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Third of business leaders think Silicon Roundabout is a sitcom

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In a survey of 1,350 global business leaders, Barclays found that the “Made in Britain” movement had far more awareness around the world than the capital’s much-heralded Silicon Roundabout.

The top trait of UK entrepreneurs, according to the survey respondents, were reliability (53 per cent), smartness (50 per cent) and politeness (50 per cent). However, a number of challenges were identified – including the impact of Brexit on trade, the so-called “British reserve” holding businesses back because of politeness and the belief new US businesses fare better.

Some 62 per cent of overseas business people think that UK entrepreneurs are far too polite, 65 per cent think they could be better at negotiating deals, and an additional 65 per cent believe that they could be better at communicating with them.

Silicon Roundabout, which can be found in and around Old Street underground station, was a term first coined by former Doppler CTO Matt Biddulph as a way of putting an identity to the burgeoning community of tech startups in the area.

However, with other hubs such as Silicon Fen in Cambridge and Silicon Gorge in Bristol emerging in recent years, and US TV comedy Silicon Valley hitting the screens, there appears to be some confusion on a global scale when it comes to London’s business technology hot zone.

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Commenting on the research, which also showed that overseas business leaders believe the UK is a “good place” to start a business, Richard Heggie, head of high growth and entrepreneurs at Barclays, said: “This shows UK entrepreneurs are held in high regard by business leaders globally, particularly in Brazil, China and the US.”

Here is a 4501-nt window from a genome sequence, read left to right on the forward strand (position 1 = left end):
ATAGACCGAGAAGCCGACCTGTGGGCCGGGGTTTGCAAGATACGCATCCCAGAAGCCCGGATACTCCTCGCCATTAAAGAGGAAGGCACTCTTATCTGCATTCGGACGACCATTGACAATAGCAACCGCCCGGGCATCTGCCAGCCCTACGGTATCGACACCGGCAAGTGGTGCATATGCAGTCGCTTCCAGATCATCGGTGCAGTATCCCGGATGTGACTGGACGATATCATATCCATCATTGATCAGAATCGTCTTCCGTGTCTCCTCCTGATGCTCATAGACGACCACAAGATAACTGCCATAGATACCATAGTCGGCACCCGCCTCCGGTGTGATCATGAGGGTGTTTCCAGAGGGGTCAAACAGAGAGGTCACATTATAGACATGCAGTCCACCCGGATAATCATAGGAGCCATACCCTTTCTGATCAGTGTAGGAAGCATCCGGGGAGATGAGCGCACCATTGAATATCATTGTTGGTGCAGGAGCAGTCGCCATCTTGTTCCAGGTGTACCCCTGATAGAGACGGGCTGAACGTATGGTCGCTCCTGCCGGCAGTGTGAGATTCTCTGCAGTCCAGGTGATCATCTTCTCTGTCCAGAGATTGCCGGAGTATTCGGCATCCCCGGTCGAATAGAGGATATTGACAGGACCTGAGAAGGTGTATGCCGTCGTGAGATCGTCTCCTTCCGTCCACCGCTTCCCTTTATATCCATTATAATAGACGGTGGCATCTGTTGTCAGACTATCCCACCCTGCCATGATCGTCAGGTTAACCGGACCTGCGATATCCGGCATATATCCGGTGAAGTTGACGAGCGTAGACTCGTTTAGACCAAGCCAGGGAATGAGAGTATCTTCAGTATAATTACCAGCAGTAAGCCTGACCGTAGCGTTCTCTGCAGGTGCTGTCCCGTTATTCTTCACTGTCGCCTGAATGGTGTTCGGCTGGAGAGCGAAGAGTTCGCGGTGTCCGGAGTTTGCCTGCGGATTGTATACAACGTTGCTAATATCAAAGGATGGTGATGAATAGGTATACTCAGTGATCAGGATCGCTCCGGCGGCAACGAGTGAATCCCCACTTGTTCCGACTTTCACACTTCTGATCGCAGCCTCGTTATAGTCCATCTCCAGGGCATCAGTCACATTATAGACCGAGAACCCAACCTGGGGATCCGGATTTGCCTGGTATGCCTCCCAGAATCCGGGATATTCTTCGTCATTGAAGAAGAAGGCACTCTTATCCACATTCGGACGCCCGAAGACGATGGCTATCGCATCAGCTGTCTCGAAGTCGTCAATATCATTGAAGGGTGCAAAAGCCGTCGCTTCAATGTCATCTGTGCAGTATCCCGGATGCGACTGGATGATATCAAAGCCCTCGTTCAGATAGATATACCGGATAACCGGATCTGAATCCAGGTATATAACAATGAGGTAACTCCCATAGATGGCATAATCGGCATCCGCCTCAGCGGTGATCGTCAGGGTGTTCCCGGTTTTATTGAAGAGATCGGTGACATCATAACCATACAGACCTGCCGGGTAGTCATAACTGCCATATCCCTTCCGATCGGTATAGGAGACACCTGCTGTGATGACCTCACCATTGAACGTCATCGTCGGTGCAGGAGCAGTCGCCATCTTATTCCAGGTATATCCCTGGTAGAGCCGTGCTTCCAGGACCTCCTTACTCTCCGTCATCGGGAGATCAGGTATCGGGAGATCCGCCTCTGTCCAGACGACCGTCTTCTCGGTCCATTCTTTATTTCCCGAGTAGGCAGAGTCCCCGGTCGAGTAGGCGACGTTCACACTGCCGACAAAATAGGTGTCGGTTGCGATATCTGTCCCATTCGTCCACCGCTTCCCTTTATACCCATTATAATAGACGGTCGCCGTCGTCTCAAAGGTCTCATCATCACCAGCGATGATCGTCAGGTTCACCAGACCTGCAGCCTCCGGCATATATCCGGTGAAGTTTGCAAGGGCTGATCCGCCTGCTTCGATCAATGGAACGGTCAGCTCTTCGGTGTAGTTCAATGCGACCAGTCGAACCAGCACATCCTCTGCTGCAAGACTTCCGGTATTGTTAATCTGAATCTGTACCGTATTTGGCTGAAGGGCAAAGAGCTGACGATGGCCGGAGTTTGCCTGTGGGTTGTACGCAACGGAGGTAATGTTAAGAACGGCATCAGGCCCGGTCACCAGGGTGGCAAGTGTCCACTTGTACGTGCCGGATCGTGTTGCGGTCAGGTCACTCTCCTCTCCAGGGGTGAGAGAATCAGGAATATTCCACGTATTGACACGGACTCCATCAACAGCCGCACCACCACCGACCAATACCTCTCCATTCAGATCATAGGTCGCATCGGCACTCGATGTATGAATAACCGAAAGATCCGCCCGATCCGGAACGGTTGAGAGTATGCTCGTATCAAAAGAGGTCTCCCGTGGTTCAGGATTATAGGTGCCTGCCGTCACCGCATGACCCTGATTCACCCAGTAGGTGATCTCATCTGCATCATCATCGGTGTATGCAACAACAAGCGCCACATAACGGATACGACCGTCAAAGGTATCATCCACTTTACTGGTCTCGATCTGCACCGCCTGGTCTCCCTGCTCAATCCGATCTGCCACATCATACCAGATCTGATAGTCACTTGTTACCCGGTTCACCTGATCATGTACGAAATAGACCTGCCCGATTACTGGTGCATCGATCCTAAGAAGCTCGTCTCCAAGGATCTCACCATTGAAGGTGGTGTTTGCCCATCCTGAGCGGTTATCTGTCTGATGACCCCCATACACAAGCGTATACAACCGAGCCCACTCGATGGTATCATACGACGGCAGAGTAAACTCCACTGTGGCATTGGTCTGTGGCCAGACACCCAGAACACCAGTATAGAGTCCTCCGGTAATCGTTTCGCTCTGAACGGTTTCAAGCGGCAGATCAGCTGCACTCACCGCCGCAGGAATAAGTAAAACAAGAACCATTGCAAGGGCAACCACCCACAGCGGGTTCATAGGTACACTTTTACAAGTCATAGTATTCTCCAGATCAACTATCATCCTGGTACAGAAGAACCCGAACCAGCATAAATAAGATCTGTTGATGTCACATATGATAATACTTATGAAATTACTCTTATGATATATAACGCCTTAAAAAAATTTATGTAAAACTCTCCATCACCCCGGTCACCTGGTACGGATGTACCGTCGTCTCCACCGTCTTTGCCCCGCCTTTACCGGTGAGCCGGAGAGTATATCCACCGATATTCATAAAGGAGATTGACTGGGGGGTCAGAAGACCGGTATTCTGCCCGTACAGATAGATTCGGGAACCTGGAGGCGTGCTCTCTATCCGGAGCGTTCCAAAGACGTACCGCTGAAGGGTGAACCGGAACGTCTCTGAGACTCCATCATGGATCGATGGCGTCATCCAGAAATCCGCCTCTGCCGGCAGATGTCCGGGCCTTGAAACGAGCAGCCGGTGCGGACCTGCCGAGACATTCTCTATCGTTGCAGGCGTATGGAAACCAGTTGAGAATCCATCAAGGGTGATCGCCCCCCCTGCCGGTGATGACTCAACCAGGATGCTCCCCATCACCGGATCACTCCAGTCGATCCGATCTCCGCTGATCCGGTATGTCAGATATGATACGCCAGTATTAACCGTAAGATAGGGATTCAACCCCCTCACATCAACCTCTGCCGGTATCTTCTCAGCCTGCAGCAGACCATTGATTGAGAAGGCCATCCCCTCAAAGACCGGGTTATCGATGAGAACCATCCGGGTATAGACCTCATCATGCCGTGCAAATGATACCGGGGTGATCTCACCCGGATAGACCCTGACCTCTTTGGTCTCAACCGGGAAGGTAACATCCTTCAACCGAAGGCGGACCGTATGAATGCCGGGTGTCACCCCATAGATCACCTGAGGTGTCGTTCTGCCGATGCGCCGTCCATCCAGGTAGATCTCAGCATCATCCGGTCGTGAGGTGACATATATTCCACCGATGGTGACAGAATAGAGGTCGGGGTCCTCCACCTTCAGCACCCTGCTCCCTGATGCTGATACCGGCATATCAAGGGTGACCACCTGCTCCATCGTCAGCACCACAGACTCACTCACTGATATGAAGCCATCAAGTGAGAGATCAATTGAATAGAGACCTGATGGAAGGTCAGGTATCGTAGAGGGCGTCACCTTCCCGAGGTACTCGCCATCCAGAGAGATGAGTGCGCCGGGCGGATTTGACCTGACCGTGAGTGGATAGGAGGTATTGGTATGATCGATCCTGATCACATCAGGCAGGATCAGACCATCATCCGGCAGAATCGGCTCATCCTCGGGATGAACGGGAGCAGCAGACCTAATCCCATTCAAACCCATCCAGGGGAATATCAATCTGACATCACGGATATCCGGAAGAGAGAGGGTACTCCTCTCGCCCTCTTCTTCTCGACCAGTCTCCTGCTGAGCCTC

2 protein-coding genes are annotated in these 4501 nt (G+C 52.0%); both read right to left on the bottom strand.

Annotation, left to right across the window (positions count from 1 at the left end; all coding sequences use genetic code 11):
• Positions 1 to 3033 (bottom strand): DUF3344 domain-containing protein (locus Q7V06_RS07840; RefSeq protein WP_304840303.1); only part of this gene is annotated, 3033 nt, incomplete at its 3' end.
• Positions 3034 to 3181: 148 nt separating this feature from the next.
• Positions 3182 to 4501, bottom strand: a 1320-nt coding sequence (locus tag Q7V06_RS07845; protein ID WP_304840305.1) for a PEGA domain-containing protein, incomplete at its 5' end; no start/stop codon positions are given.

Separate research carried out by Property Partner found that house prices in Britain’s main technology hub cities and towns have “surged” in the last half decade. House prices in Cambridge have grown by 58.7 per cent in that period, while those in Reading have increased by 60 per cent.

London’s Silicon Roundabout has been the birthplace of companies including Moo.com, which was one of the first to set up there, as well as Secret Escapes, Last.fm, Songkick and TransferWise.

For British businesses to continue to flourish, Heggie had some words of warning. “It’s critical that, against the backdrop of Brexit, the UK does everything it can to maintain and crucially build on this [global reputation]. That includes capitalising on the trade relationships and investment opportunities that the research highlights in order to thrive.

“Policy makers and the wider industry have an important role in boosting the reputation of UK enterprise. Our findings show that improved digital, innovation and communication skills will increase trade by almost a third. As a recognised global hub for high growth businesses, we must do all we can to declare we are open for business for these economic dynamos.”

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